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There are many pests and diseases that can seriously damage crops and plants in the UK. To protect plant health, the Department for Environment, Food and Rural Affairs (Defra) sets policy and enforces controls and restrictions on the import, movement and keeping of certain plants, plant pests and other materials such as soil.
There are many plant pests and diseases which, if they were to become established in Scotland, could cause serious damage to our agricultural and horticultural crops, or to the natural environment. The Scottish Government is responsible for protecting Scotland's high plant health status and the economic benefits it brings.
The Plant Health Inspection Branch also has responsibility for the implementation of Plant Health legislation for non-arable plants and trees.
This involves surveillance for quarantine plant pests and diseases at all stages of the supply chain from import to retail, and in the wider environment, the registration and inspection of businesses issuing plant passports, implementation of statutory measures in the event of quarantine pest/disease outbreaks, and export certification.
As Britain’s largest land manager we are custodian of 900,000 hectares of land including some of our best loved and most spectacular landscapes. Two-thirds of the estate lies within National Parks, Areas of Outstanding Natural Beauty or Sites of Special Scientific Interest.
Forest Research is the Forestry Commission’s research agency. Forest Research is GB’s principal organisation for forestry and tree related research and is internationally renowned for the provision of evidence and scientific services in support of sustainable forestry. Forest Research works for many Government departments, all the devolved administrations, forestry and land management stakeholders, environmental NGO’s and the European Union.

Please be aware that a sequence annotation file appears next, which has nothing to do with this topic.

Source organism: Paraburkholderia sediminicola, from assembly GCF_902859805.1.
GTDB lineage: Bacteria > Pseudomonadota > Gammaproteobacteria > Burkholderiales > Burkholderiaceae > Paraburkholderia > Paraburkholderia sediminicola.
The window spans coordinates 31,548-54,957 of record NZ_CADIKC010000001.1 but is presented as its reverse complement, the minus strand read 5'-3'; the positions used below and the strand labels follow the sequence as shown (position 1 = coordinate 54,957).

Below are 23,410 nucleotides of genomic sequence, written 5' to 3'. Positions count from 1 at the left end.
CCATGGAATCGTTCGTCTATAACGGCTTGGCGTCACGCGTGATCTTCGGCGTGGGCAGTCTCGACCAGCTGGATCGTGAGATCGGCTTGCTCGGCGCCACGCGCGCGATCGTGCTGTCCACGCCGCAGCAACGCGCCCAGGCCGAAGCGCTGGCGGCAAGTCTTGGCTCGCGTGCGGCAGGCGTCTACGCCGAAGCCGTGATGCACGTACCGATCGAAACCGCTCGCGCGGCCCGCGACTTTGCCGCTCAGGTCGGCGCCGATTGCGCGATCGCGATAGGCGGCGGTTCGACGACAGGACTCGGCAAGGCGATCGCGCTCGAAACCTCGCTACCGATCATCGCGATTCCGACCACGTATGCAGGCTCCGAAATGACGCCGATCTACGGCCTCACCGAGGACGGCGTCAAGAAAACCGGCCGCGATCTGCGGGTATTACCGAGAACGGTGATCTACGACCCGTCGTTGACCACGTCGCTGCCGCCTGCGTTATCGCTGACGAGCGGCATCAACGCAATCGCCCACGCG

Controlling problem species in the environment.
The main Government Department with responsibility for the environment is the Department of Environment, Food and Agriculture (DEFA), whose key functions include environmental protection and monitoring, farming, fishing, food production, food safety, forestry and land management, and it is also the home of the Government Laboratory. In addition, the Department of Infrastructure manages waste disposal including civic amenity sites (waste disposal sites).
Scotland's National Forest Estate covers nearly 9% of Scotland and comprises forests, woodland and open ground. It's a national treasure and it's our privilege to be looking after it. The threat to our trees from pests and diseases is growing thanks to increases in global travel, introduced species, and the effects of climate change. Pests and diseases can spread rapidly and damage the health of our forests
Scotland's natural heritage is its wildlife, habitats, landscapes and natural beauty. Scotland is renowned for its attractive scenery and wild places and has a huge diversity of landscapes, habitats and wildlife. These are part of what makes Scotland special and are among the country's greatest assets. Scottish Natural Heritage's work is about caring for the natural heritage, enabling people to enjoy it, helping people to understand and appreciate it, and supporting those who manage it.